Sending a SignalPosted 7/18/2003
By Alexis Gross
Television long ago surpassed radio as the major source of at-home news and entertainment for most of America. Cable, satellite and the Internet form a large portion of the media most consumers use these days. However, some shop owners are turning to a more old-fashioned media outlet and seeing benefits in their shops and in the public's mind. Tune in and turn on: the radio show is back.
Winning Friends and Influencing Customers
Pat Goss, owner of Pat Goss Car World in Lanham, Md., is a veteran of both the automotive and the media business. He is the co-host of "Motor Week," which airs on more than 200 public broadcasting television stations, the SPEED Channel and the Armed Forces Network. He also has a local TV show and a radio show called "Goss's Garage," which has been on WJKF-FM for 18 years.
"Goss's Garage" is a live call-in show that airs four hours on Saturdays and Sundays. Goss has guests every week, and a short monologue at the beginning of every show, but he says the primary focus is on the callers.
"My show is a training ground. A lot of people who call, talk about it being an education for them," he said. "My forte is being able to break down very complicated topics in terms that a novice can easily understand. I go through what terms mean when I'm explaining an answer. I tell them in plain English what a crankshaft position sensor does, where it's located and why it's important - so they understand the relationship of things."
Donny Seyfer, of Seyfer Automotive in Wheat Ridge, Colo., co-hosts "The Colorado Select NAPA Auto Care Radio Network" with John Rush, owner of John's 4x4 Center in Boulder, Colo. They've been broadcasting from KHOW-AM in Denver for six years.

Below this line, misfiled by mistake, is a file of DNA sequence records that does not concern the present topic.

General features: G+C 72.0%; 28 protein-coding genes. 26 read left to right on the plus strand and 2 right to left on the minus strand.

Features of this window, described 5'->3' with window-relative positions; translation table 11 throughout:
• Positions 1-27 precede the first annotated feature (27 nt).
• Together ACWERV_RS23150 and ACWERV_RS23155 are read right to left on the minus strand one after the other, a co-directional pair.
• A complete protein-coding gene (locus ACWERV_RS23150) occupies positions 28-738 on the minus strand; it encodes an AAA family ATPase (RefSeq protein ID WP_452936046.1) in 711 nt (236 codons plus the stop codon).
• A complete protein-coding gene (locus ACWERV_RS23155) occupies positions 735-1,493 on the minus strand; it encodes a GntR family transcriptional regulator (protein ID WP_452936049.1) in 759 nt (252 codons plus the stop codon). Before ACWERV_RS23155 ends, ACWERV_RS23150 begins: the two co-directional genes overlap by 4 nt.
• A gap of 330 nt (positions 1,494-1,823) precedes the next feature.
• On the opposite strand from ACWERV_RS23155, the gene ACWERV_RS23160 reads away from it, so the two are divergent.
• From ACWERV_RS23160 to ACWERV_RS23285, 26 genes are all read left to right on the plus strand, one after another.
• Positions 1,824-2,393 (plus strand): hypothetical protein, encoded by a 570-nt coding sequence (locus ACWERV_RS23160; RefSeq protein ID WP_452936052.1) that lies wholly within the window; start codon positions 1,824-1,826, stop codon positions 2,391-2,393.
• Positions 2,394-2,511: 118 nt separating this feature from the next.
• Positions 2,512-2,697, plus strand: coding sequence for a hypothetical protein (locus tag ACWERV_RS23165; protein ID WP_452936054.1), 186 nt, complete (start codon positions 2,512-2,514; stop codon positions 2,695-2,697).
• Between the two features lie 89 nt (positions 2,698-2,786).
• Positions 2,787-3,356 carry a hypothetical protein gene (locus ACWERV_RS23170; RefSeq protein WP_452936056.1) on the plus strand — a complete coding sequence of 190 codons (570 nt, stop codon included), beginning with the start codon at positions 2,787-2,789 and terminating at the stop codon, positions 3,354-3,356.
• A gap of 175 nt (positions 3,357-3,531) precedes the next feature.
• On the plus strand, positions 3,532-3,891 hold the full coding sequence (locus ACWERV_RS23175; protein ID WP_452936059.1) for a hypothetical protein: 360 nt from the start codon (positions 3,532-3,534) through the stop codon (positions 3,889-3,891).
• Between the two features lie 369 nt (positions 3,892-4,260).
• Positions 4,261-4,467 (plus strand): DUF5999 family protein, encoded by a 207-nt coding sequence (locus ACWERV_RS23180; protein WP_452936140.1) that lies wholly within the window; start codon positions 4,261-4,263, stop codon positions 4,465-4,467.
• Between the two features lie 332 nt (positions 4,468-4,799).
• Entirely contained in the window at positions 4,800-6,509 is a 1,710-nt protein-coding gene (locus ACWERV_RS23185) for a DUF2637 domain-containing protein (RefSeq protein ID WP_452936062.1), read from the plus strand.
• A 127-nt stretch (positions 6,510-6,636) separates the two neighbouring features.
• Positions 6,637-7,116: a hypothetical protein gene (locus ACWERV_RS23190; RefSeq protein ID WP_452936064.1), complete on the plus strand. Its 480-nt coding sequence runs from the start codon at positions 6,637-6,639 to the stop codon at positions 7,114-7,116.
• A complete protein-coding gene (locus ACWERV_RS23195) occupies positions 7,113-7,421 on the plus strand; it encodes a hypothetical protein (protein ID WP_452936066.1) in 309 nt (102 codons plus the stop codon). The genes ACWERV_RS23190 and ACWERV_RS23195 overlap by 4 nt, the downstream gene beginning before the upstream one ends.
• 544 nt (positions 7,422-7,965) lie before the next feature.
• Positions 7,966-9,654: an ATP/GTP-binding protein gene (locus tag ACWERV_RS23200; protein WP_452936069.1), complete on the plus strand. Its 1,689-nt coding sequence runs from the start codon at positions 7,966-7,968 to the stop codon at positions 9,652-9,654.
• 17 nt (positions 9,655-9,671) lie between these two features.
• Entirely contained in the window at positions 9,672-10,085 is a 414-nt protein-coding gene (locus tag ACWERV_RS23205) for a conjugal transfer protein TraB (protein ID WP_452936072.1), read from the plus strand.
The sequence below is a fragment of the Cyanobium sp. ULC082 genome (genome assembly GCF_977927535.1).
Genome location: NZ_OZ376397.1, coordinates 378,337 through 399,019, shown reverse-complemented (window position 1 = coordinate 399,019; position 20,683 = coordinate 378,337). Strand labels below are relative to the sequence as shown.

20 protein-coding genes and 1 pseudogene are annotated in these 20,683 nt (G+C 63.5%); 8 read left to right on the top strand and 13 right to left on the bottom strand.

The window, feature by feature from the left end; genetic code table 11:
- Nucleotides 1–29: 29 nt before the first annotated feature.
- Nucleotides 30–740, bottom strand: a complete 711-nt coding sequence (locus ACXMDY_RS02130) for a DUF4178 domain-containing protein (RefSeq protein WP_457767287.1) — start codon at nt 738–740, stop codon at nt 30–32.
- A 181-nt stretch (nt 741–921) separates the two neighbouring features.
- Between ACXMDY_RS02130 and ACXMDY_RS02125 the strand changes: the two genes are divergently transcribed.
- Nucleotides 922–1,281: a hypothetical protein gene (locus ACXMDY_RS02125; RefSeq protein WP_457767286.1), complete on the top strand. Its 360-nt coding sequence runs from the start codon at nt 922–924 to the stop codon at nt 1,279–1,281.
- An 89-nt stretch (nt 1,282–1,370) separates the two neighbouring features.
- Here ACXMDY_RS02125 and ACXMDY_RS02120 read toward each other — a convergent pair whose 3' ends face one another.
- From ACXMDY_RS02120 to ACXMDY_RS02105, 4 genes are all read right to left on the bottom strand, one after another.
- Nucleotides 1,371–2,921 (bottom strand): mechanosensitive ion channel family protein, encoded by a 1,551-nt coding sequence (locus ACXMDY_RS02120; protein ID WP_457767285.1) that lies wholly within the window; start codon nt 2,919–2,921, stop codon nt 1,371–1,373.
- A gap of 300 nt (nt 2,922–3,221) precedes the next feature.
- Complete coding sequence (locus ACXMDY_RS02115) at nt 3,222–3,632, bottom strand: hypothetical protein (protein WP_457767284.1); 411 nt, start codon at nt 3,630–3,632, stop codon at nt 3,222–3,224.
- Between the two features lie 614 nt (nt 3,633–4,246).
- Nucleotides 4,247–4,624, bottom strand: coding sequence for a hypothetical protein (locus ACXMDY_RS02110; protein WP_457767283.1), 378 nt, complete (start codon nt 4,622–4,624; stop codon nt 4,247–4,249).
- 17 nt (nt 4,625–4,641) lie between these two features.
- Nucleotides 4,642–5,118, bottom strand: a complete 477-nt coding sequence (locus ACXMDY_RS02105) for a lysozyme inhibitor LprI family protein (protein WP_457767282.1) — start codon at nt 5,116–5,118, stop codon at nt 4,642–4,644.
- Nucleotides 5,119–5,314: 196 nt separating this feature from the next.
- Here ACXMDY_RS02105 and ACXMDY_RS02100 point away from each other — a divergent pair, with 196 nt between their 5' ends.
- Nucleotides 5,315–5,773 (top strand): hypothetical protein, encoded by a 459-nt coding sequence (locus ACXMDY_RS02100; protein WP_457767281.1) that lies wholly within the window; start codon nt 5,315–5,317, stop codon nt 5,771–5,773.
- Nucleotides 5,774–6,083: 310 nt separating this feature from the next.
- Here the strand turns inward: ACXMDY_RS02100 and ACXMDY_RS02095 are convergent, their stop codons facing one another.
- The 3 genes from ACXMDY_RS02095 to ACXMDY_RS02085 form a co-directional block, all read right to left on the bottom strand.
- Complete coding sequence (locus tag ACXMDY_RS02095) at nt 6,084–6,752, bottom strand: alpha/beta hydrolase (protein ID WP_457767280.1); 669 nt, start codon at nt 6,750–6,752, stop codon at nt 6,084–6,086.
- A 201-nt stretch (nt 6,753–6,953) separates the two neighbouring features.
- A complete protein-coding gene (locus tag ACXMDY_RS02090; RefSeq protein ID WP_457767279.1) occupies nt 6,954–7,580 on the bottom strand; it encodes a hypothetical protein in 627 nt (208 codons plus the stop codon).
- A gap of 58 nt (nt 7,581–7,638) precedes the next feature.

Seyfer took over hosting the show after it had an unsuccessful run with a professional radio host. The show had few listeners due to the "good ol' boy" nature of the content, he said.
"We really stay away from do-it-yourself calls," Seyfer said. "It's not interesting to the listener. We're there to get more cars into independent repair shops and to demonstrate our customer service ability. We're trying to teach them how to get in the shop and what questions to ask when they get there."
James Morris, owner of James Auto Center Inc. in Panama City, Fla., is the master auto technician of "Ask the Master Auto Technician" on WYOO-FM. He's been hosting the show every Saturday morning for almost six years. He keeps his business in mind while helping his callers.
"People call with questions from 'what's the right kind of oil' to 'When I hit my turn signal, the lights go dim.' I can tell them areas to look, but these people that call are not my customers," he said. "It's the people that don't call, that don't work on cars, that hear me and see that I know what I'm talking about."
Morris also emphasizes the need to inform listeners.
"Cars are not breaking like they used to; that's why we have to educate the consumer to know when something is wrong," he said.
Benefits of Exposure
Are there benefits to hosting a radio show besides being a local celebrity? Certainly, said Morris, but it takes hard work, dedication and a plan.
"I get people that come from as far as 100 miles away every day to have me work on their cars," he said. "We devote 9 percent of our gross income to advertising, and it's obviously delivering a return. The radio show gets the right people in my shop."
Goss's experience has been entirely different.
"The show has been a big boon to business, but not in the way you would naturally think," he said. "I don't mention my shop at all. What's beneficial to my business is that it keeps me in touch with what clients are concerned about. Problems they've had with this shop or another shop put me on notice that these are things I need to watch out for."
Communication is the biggest problem callers seem to have with repair shops, Goss said.
"Clients don't understand what they're being told and what is actually going to be done, or the features and benefits of the services being recommended," he said. "Consequently, I spend a lot of time educating my techs and service writers, and helping other businesses straighten out their service departments."